Cooperatively Breeding Cottontop Tamarins (Saguinus oedipus) Do Not Donate Rewards to Their Long-Term Mates

Katherine A. Cronin, Kori K.E. Schroeder, Emily S. Rothwell, Joan B. Silk, Charles T. Snowdon

Research output: Contribution to journalArticlepeer-review

81 Scopus citations


This study tested the hypothesis that cooperative breeding facilitates the emergence of prosocial behavior by presenting cottontop tamarins (Saguinus oedipus) with the option to provide food rewards to pair-bonded mates. In Experiment 1, tamarins could provide rewards to mates at no additional cost while obtaining rewards for themselves. Contrary to the hypothesis, tamarins did not demonstrate a preference to donate rewards, behaving similar to chimpanzees in previous studies. In Experiment 2, the authors eliminated rewards for the donor for a stricter test of prosocial behavior, while reducing separation distress and food preoccupation. Again, the authors found no evidence for a donation preference. Furthermore, tamarins were significantly less likely to deliver rewards to mates when the mate displayed interest in the reward. The results of this study contrast with those recently reported for cooperatively breeding common marmosets, and indicate that prosocial preferences in a food donation task do not emerge in all cooperative breeders. In previous studies, cottontop tamarins have cooperated and reciprocated to obtain food rewards; the current findings sharpen understanding of the boundaries of cottontop tamarins' food-provisioning behavior.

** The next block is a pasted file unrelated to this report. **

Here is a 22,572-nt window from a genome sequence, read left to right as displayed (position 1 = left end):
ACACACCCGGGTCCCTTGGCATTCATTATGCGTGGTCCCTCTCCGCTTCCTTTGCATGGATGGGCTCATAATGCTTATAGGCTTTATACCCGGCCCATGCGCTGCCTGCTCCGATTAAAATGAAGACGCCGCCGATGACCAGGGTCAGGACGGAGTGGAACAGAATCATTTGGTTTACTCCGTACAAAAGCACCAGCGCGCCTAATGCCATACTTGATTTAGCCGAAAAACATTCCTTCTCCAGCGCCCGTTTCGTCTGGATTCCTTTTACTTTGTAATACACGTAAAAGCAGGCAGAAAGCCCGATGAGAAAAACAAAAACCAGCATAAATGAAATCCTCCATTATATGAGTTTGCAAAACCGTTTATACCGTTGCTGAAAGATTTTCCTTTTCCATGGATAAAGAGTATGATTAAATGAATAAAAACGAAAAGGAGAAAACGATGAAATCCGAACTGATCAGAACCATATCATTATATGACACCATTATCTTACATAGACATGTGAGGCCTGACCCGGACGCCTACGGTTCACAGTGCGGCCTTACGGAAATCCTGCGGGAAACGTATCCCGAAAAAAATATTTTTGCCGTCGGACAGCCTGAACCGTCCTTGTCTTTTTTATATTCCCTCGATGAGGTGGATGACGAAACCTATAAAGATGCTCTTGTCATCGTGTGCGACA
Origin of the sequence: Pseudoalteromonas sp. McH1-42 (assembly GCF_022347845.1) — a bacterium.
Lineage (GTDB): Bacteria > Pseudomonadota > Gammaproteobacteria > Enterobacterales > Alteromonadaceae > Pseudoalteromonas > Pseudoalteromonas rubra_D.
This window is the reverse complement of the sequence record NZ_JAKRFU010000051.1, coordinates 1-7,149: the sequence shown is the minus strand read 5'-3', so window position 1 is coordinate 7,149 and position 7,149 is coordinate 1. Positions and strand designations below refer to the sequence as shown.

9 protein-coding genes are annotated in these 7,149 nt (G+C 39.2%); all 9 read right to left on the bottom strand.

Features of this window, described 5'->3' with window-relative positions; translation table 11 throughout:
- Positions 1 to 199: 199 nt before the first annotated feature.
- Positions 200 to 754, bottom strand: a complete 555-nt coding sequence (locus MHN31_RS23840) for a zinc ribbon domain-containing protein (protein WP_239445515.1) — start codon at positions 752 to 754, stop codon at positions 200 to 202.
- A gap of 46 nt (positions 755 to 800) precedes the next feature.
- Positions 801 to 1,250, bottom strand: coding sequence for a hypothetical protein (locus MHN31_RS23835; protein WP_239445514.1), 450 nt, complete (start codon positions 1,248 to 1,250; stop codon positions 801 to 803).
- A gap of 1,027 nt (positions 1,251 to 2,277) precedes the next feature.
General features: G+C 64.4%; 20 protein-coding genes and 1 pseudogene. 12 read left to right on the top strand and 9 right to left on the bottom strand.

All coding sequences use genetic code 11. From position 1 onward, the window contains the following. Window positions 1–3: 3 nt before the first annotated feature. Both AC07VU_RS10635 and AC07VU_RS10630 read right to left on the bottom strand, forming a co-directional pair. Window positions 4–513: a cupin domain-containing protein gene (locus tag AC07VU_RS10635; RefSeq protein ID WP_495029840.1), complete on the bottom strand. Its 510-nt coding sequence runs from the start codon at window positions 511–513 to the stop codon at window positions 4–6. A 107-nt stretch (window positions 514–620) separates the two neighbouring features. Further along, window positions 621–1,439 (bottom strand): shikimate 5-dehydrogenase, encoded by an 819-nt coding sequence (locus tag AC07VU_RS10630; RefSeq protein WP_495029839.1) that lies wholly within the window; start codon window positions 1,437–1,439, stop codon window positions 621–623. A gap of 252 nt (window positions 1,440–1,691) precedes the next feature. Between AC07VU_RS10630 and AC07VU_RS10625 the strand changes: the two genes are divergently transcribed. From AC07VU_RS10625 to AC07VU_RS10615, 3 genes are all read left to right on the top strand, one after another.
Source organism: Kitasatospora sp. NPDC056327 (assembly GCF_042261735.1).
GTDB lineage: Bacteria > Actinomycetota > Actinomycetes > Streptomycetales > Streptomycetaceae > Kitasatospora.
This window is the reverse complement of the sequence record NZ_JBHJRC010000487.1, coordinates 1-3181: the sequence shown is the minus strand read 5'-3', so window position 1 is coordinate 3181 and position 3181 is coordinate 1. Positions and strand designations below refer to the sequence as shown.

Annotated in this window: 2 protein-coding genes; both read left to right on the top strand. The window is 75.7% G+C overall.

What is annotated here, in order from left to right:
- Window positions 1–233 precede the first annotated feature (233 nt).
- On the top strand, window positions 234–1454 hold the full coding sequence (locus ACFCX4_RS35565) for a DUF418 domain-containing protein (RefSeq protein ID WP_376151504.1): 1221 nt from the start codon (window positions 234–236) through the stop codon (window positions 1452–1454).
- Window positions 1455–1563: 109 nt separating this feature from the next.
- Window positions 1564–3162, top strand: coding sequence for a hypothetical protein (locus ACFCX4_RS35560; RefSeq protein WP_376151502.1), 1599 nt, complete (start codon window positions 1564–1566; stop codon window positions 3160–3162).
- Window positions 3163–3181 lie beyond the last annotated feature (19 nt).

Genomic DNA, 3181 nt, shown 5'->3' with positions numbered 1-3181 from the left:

Original languageEnglish (US)
Pages (from-to)231-241
Number of pages11
JournalJournal of Comparative Psychology
Issue number3
StatePublished - Aug 2009
Externally publishedYes


  • cooperative breeding
  • cottontop tamarin
  • donation
  • prosocial behavior

ASJC Scopus subject areas

  • Ecology, Evolution, Behavior and Systematics
  • Psychology (miscellaneous)


Dive into the research topics of 'Cooperatively Breeding Cottontop Tamarins (Saguinus oedipus) Do Not Donate Rewards to Their Long-Term Mates'. Together they form a unique fingerprint.

Cite this